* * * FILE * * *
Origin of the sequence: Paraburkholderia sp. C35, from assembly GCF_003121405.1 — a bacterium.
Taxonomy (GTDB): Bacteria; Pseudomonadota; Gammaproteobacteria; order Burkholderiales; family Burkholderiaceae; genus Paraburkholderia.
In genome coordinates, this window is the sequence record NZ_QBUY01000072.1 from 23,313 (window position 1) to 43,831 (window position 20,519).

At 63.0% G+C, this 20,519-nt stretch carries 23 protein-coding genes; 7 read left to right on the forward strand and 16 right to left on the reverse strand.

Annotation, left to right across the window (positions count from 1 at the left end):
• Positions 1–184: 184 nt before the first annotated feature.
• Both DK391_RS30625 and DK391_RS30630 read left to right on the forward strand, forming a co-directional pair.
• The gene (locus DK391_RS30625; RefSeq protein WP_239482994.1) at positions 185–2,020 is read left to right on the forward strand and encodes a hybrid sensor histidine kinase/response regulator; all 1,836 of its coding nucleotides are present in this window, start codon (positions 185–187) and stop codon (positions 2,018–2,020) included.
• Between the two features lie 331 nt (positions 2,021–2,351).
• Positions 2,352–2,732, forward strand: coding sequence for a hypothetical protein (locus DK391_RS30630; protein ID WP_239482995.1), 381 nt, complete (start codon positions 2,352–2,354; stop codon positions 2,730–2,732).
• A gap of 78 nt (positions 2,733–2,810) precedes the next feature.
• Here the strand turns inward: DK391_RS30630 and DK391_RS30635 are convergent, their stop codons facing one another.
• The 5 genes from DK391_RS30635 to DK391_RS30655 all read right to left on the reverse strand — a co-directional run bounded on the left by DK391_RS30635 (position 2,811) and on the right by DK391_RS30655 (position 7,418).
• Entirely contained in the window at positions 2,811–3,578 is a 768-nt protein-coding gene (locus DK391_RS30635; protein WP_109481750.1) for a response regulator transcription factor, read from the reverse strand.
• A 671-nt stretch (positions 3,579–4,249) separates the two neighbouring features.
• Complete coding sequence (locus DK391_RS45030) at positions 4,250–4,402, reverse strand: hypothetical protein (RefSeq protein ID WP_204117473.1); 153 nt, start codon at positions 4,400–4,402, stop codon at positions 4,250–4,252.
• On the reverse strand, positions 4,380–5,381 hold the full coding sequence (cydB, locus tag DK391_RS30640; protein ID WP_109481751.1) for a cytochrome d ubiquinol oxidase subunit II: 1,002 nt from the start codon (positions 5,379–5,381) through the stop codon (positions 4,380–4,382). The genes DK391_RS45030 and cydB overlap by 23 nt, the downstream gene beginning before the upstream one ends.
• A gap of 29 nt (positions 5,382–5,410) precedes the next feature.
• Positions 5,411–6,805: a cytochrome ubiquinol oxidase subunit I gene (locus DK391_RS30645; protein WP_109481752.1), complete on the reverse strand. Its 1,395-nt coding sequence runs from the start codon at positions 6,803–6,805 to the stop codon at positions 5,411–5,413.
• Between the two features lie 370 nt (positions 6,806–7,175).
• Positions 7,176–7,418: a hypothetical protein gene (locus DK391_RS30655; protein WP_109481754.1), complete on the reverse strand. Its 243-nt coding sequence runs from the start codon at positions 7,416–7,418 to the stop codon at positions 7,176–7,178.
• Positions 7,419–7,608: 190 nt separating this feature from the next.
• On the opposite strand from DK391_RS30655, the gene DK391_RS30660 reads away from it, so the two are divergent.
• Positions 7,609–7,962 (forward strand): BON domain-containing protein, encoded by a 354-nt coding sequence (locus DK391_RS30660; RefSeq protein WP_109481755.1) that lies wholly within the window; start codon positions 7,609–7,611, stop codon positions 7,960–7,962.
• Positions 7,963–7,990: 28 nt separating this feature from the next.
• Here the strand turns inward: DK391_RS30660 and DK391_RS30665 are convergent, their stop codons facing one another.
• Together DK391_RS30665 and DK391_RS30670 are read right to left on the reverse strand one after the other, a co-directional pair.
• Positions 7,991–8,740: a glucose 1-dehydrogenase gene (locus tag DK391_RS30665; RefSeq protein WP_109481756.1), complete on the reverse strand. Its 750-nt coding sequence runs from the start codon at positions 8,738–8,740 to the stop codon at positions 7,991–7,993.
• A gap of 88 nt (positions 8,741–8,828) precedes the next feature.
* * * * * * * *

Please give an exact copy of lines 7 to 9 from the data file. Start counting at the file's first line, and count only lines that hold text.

• Both DK391_RS30625 and DK391_RS30630 read left to right on the forward strand, forming a co-directional pair.
• The gene (locus DK391_RS30625; RefSeq protein WP_239482994.1) at positions 185–2,020 is read left to right on the forward strand and encodes a hybrid sensor histidine kinase/response regulator; all 1,836 of its coding nucleotides are present in this window, start codon (positions 185–187) and stop codon (positions 2,018–2,020) included.
• Between the two features lie 331 nt (positions 2,021–2,351).